One of two Republicans you know quite well is struggling with reality. Your job this evening is to decide which one.
On Wednesday, former U.S. House speaker Newt Gingrich, in a speech at the Ronald Reagan Presidential Library in Simi Valley, Calif., declared the fiscal cliff to be a gross fiction, and urged House Republicans not to “cave” to President Barack Obama. From the Daily Caller:
“There is no fiscal cliff. It’s absolute, total, nonsense,” Gingrich said.
“It is an excuse to panic. It’s a device to get all of us running down the road so we accept whatever Obama wants because otherwise we have failed the fiscal cliff, and how can you be a patriot if you don’t do what the fiscal cliff requires, and the fiscal cliff will appear to us one afternoon, much like the land of Oz, where there will be this person hiding behind the machine who will say, ‘Raise taxes now,’” Gingrich intoned, “and if you don’t raise taxes you’ll have violated the fiscal cliff.”
“Now, do any of you want to be the person who stands up and destroys America by violating the fiscal cliff? Do you want to go on one of the national networks and explain that you are so reactionary, so out of touch with life, that you don’t care that America is going to die late on Thursday?” Gingrich scoffed.
The former speaker’s remarks called to mind a much-overlooked speech given by Johnny Isakson on the floor of the U.S. Senate earlier this month. You can watch it here, but I’ve transcribed the relevant portion. Isakson referred to the crisis as a “day of reckoning:”
”We’re in a very dangerous position. And I’ve been in this body one other time when we’ve faced a fiscal cliff. It was in September of 2008, and I will never forget it. The markets had been collapsing, the subprime securities had been collapsing, the world was in difficult financial times.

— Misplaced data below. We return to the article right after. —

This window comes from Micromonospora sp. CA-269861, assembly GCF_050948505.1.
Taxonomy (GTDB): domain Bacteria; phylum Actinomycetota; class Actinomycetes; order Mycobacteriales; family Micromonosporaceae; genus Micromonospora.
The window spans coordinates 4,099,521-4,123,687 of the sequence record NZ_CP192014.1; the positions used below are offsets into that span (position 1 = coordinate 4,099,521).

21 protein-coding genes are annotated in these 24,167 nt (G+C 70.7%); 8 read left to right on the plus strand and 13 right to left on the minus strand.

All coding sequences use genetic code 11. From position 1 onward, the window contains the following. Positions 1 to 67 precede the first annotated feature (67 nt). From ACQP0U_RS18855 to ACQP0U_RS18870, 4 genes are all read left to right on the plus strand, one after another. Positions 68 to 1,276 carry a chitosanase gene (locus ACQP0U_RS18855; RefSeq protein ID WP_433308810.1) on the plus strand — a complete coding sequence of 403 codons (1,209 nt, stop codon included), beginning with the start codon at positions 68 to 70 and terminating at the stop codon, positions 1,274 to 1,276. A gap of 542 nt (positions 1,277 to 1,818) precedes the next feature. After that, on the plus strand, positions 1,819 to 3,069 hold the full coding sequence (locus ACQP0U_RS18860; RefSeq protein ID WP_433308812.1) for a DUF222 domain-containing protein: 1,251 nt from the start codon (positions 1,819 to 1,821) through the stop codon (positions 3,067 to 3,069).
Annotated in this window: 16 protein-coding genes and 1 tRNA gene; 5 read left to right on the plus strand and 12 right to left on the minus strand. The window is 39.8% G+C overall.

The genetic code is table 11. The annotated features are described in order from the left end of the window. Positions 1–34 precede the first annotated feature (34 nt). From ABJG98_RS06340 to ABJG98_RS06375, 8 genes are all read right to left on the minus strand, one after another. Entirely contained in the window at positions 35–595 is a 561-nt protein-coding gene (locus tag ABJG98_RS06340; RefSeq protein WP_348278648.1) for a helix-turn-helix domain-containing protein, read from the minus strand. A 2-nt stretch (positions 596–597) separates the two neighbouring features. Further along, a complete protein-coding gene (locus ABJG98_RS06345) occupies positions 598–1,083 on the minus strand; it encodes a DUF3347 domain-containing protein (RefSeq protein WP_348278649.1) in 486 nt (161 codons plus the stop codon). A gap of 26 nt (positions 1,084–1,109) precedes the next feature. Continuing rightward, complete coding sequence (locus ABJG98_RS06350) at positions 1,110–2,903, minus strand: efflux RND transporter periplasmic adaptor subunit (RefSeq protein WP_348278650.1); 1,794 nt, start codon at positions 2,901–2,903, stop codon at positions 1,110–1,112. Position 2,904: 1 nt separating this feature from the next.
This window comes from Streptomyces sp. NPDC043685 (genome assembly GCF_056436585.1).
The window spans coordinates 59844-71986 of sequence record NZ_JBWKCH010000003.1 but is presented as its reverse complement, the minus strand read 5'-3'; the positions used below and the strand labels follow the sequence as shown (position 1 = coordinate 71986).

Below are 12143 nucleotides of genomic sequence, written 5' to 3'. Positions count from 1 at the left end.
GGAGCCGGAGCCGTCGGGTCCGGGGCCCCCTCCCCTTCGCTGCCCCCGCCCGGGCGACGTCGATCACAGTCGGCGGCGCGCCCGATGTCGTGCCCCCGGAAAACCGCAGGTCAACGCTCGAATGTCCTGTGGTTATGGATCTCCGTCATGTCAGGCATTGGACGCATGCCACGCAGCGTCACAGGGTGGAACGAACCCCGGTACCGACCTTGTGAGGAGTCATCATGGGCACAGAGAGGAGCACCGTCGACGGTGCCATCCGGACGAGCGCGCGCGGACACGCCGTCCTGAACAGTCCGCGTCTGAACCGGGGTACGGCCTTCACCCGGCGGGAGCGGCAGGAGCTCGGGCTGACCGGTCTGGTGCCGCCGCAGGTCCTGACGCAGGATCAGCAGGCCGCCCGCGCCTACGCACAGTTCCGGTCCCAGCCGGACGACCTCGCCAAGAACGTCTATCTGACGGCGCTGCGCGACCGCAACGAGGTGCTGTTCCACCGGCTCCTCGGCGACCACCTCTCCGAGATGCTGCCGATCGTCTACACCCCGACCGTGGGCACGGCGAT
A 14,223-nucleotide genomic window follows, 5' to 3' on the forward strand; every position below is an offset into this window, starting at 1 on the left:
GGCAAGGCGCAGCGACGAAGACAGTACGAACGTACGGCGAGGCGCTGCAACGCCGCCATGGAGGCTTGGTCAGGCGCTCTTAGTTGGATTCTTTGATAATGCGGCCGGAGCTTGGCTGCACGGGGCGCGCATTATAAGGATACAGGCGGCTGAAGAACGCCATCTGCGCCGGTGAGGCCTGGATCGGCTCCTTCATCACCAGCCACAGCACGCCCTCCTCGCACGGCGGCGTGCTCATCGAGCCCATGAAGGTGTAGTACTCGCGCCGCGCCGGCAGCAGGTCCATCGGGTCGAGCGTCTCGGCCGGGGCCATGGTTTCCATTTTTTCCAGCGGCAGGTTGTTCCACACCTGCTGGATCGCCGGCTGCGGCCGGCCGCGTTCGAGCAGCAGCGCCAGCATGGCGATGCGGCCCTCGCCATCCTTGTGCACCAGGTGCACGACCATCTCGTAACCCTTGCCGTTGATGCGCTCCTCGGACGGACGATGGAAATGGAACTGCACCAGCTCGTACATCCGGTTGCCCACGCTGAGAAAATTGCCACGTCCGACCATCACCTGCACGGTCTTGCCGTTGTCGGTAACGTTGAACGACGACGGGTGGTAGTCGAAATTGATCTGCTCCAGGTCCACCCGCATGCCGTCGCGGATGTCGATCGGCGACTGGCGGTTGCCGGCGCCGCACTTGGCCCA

“The president of the United States – at that time a Republican – brought forward a plan to solve that problem, or at least to forestall the collapse of the market. …The House of Representatives rejected it, and the markets went down over 800 points in one day. Two days later, the Senate came back and adopted a plan to move us forward. The markets stabilized, but they were already at the bottom. They’d fallen by 50 percent…
“It’s one thing to gain the confidence of the world’s investors and body politics. It’s another thing to lose it. If you ever lose that confidence, if you ever go off that cliff and people no longer think this is the greatest place on the face of the earth to invest their money, then America has a harder struggle to come back than it would ever have by facing our problems now.”
“…We face a fiscal cliff. There are some in this chamber that say we need to go off of it. We’ll pay the price, and we’ll finally sit down and do what’s right. I would, with all due respect, say that’s pretty stupid.”
There is no smoothing over this. One of these two conservatives is remarkably wrong. Fortunately, we’ve devised a foolproof test to help you decide which one.
More than likely, you have a 401(k) account. It isn’t as large as you’d like, but you’ve been diligent and it represents a sizable amount of cash.
Now, imagine yourself in a room that’s empty except for a table, the former U.S. House speaker, and Georgia’s junior U.S. senator. You must sign over control of your retirement fund – all the money that will let you retire at 65 rather than 85 – to one of these gentlemen for the next eight weeks. Which one will it be?
Pick your man, and you’ve just decided whether the fiscal cliff is real or not. Because for small fry like you and me, our 401(k) funds are the chips in this very real game of poker.
- By Jim Galloway, Political Insider